What does ‘Latinx’ mean? A look at the term that's challenging gender norms

Fighting oppression through language.


If you’ve been online at all in the past year, you’ve probably seen the word "Latinx" and thought: What does it mean?

Latinx (pronounced “La-TEEN-ex”) is a gender-inclusive way of referring to people of Latin American descent. Used by activists and some academics, the term is gaining traction among the general public, after having been featured in publications such as NPR to LatinaBut where did Latinx originate, and is everybody on board with using it? 

Spanish is a gendered language, which means that every noun has a gender (in general, nouns that end in "a" tend to be feminine, and nouns that end in "o" tend to be masculine). While some nouns keep their gender when they become plural, others change based on the gender composition of a given group of people.

This approach, however, always defers to the masculine as the dominant gender. For example, if you had a room full of girlfriends, it'd be full of amigas, with the "a" denoting everyone's gender as female. But the entire group's gender changes as soon as one guy enters the room, making it full of amigos; the "o" denotes the presence of at least one man—no matter how many women are in the room. Some members of Latin American communities claim this gendered language reinforces patriarchal and heterosexist norms, so "Latin@" was later introduced as a way to push back against it.

this gendered language reinforces patriarchal and heterosexist norms.

Using “@” as a suffix became a way to represent male and female genders. Instead of amigas or amigos, it was amig@s. But the term, which was adopted by left-leaning activists and even used in academic texts, didn't include genderqueer and gender-nonconforming people. Consequently, Latin@ began to hit its limit, as those who didn’t conform to the male-female gender binary gained more visibility.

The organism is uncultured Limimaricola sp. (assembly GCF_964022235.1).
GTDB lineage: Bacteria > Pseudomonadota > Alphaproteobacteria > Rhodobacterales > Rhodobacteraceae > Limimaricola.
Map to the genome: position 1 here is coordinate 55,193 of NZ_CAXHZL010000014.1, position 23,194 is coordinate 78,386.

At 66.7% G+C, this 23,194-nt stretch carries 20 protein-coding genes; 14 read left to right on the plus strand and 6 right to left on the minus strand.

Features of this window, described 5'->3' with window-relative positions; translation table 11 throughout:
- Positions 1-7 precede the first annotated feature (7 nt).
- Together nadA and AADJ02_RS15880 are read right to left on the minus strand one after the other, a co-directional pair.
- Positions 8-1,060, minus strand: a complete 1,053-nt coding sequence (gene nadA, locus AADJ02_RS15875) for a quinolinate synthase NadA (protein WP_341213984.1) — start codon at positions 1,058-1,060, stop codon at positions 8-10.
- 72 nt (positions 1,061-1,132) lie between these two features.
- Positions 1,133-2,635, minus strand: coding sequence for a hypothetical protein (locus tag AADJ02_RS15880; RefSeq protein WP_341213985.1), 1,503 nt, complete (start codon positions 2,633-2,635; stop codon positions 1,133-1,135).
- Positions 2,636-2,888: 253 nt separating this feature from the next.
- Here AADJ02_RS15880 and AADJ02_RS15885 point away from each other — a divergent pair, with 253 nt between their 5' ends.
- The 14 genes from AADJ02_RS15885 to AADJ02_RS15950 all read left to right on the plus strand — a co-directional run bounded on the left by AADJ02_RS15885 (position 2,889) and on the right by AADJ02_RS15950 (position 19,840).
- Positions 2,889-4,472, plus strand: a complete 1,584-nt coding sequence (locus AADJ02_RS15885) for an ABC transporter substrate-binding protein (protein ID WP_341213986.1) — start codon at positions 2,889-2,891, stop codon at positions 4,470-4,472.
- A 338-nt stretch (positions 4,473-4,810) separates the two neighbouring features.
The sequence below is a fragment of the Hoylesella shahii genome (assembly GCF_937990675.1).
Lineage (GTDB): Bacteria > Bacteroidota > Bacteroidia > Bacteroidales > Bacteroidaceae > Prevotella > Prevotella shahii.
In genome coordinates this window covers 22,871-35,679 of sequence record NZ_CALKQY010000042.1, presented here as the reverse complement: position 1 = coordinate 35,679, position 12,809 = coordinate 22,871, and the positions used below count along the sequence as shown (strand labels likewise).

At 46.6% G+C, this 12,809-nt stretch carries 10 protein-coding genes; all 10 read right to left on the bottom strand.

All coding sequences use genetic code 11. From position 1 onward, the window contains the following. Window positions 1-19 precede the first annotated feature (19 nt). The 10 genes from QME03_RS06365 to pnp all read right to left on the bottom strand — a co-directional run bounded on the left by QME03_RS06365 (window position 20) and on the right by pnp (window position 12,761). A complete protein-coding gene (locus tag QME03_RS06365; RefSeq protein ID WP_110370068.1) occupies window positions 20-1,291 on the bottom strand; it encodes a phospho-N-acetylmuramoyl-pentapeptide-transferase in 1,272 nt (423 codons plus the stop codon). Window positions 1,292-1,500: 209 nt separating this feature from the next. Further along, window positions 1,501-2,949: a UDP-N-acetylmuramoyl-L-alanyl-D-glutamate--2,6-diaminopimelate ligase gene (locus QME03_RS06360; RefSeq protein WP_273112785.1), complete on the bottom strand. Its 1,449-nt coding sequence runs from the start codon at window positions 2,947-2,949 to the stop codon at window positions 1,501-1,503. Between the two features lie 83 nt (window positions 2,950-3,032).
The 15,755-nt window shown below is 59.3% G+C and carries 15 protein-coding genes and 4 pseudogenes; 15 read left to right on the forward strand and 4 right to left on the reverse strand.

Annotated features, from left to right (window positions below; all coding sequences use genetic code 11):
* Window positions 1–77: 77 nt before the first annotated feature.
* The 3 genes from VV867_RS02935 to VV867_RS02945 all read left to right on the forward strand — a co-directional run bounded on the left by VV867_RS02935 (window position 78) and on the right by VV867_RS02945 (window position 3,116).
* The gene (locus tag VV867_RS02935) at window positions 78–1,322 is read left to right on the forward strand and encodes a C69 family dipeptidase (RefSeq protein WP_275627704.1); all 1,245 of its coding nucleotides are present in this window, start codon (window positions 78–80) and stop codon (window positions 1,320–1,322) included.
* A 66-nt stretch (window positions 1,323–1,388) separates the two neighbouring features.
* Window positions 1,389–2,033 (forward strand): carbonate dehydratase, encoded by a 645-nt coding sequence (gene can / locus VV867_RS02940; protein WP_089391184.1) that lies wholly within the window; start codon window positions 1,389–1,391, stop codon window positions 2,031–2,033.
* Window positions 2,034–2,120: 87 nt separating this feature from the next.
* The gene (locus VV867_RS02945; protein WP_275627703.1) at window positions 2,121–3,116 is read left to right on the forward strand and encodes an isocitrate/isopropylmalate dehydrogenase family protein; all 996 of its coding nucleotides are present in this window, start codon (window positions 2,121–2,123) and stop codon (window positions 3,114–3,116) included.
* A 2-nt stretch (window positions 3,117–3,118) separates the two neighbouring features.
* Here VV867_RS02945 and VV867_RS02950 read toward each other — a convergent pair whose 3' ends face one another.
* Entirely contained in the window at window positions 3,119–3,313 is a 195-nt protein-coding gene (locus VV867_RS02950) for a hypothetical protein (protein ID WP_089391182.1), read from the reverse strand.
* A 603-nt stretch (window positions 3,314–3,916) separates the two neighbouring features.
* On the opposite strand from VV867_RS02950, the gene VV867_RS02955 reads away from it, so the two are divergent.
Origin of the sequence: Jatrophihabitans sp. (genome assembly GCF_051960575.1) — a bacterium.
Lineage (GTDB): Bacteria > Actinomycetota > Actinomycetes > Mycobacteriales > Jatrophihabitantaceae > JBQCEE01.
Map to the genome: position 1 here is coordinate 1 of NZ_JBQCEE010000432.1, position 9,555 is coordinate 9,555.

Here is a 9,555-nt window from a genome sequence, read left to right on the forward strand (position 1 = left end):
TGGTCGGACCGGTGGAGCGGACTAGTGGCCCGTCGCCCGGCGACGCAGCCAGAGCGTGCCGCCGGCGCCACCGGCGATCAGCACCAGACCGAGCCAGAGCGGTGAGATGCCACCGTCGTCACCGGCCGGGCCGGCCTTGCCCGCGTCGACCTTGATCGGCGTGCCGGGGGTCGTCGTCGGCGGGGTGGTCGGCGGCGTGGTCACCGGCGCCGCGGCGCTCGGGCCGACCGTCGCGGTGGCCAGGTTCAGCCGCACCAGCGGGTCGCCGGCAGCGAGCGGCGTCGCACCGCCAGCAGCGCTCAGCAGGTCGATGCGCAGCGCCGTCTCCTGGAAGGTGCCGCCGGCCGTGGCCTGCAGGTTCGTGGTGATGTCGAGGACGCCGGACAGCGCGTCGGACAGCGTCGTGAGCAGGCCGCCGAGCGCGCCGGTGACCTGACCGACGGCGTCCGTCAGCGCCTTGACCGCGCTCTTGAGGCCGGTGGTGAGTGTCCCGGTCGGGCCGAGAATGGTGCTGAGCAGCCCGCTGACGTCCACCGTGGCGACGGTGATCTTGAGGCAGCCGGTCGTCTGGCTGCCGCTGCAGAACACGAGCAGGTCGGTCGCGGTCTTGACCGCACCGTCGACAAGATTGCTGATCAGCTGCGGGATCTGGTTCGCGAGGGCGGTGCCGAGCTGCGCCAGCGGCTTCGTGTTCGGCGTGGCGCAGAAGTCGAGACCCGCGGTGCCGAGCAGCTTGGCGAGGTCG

According to Google Trends data, Latinx began emerging as early as 2004, but really started popping up in online searches some time in late 2014. During this period, the term had mostly been used in left-leaning and queer communities as a way to promote inclusivity in language. But thanks to social media users on sites like Tumblr and Twitter, Latinx gained a foothold by mid-2015, and its use began spreading beyond LGBTQIA communities.

“Once the term ‘Latinx’ was made more visible, it certainly aligned with what I had been learning about gender non-conformity,” Filiberto Nolasco Gomez, founder of Latin American culture blog El Huateque, told NTRSCTN. “It seemed like the right direction for my website to embrace ‘Latinx’ as a political statement and a dismantling of binaries.”

By dismantling some of the gendering within Spanish, Latinx helped modernize the idea of a pan-Latin American experience—or Latinidad—one that reflects what it means to be of Latin American descent in today’s world. The term also better reflects Latin America's diversity, which is more in line with intersectionality, the study of the ways that different forms of oppression (e.g. sexism, racism, classism, and heterosexism) intersect.

“The use of the 'x' is really important to me,” Chicanx performance artist Artemisa Clark told NTRSCTN. “The 'x' shows a development of broader Latinx movements, one more actively concerned with issues of gender and queerness.”